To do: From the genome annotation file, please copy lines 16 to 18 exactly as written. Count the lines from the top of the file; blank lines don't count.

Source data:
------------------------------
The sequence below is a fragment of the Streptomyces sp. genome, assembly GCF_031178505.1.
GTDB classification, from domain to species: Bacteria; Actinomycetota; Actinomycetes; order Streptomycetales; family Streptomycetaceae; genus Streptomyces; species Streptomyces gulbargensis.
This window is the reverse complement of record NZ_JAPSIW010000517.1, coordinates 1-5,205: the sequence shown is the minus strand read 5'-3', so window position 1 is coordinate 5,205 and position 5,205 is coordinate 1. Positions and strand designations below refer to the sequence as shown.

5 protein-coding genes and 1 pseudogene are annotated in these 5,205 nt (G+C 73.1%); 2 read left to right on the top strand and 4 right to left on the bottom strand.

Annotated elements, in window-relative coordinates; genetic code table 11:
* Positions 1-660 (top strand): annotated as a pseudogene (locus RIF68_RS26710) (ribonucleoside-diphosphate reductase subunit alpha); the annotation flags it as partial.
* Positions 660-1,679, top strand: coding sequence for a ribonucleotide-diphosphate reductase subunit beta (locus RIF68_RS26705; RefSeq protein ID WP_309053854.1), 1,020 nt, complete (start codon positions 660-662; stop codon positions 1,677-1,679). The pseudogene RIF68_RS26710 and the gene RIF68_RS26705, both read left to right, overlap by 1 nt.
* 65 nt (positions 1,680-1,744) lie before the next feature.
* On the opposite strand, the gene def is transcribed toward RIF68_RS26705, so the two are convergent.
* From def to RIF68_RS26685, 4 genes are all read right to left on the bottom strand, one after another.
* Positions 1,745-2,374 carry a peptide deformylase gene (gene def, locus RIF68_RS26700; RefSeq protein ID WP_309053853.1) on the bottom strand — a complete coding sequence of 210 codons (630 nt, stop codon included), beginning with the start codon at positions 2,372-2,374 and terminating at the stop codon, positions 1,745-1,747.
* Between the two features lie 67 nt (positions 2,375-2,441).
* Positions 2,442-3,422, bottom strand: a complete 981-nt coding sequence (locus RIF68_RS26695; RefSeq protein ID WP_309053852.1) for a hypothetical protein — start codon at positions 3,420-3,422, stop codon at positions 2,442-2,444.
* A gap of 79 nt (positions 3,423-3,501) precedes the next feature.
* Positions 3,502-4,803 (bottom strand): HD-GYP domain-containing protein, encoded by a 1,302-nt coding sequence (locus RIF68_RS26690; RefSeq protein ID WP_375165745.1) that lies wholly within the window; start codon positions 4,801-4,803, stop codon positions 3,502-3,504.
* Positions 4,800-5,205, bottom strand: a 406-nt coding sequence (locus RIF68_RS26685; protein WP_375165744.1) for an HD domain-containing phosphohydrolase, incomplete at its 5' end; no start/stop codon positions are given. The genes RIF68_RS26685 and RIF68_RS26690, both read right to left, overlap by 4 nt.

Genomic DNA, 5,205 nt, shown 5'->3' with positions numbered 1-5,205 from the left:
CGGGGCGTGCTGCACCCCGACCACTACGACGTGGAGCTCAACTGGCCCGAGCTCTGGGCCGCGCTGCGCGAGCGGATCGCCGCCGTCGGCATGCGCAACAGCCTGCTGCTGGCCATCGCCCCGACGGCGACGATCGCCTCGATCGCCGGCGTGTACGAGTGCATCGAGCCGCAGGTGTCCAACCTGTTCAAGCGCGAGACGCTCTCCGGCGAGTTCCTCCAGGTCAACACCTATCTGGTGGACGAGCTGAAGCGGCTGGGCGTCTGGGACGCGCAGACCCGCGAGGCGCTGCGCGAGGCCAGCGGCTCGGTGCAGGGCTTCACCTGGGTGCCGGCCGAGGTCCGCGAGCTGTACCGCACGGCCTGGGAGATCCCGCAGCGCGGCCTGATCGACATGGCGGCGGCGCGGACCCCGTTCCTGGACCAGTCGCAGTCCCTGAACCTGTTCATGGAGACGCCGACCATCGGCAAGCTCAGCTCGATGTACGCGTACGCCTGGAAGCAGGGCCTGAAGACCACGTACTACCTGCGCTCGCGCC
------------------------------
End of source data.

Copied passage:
* Positions 4,800-5,205, bottom strand: a 406-nt coding sequence (locus RIF68_RS26685; protein WP_375165744.1) for an HD domain-containing phosphohydrolase, incomplete at its 5' end; no start/stop codon positions are given. The genes RIF68_RS26685 and RIF68_RS26690, both read right to left, overlap by 4 nt.

Genomic DNA, 5,205 nt, shown 5'->3' with positions numbered 1-5,205 from the left:
CGGGGCGTGCTGCACCCCGACCACTACGACGTGGAGCTCAACTGGCCCGAGCTCTGGGCCGCGCTGCGCGAGCGGATCGCCGCCGTCGGCATGCGCAACAGCCTGCTGCTGGCCATCGCCCCGACGGCGACGATCGCCTCGATCGCCGGCGTGTACGAGTGCATCGAGCCGCAGGTGTCCAACCTGTTCAAGCGCGAGACGCTCTCCGGCGAGTTCCTCCAGGTCAACACCTATCTGGTGGACGAGCTGAAGCGGCTGGGCGTCTGGGACGCGCAGACCCGCGAGGCGCTGCGCGAGGCCAGCGGCTCGGTGCAGGGCTTCACCTGGGTGCCGGCCGAGGTCCGCGAGCTGTACCGCACGGCCTGGGAGATCCCGCAGCGCGGCCTGATCGACATGGCGGCGGCGCGGACCCCGTTCCTGGACCAGTCGCAGTCCCTGAACCTGTTCATGGAGACGCCGACCATCGGCAAGCTCAGCTCGATGTACGCGTACGCCTGGAAGCAGGGCCTGAAGACCACGTACTACCTGCGCTCGCGCC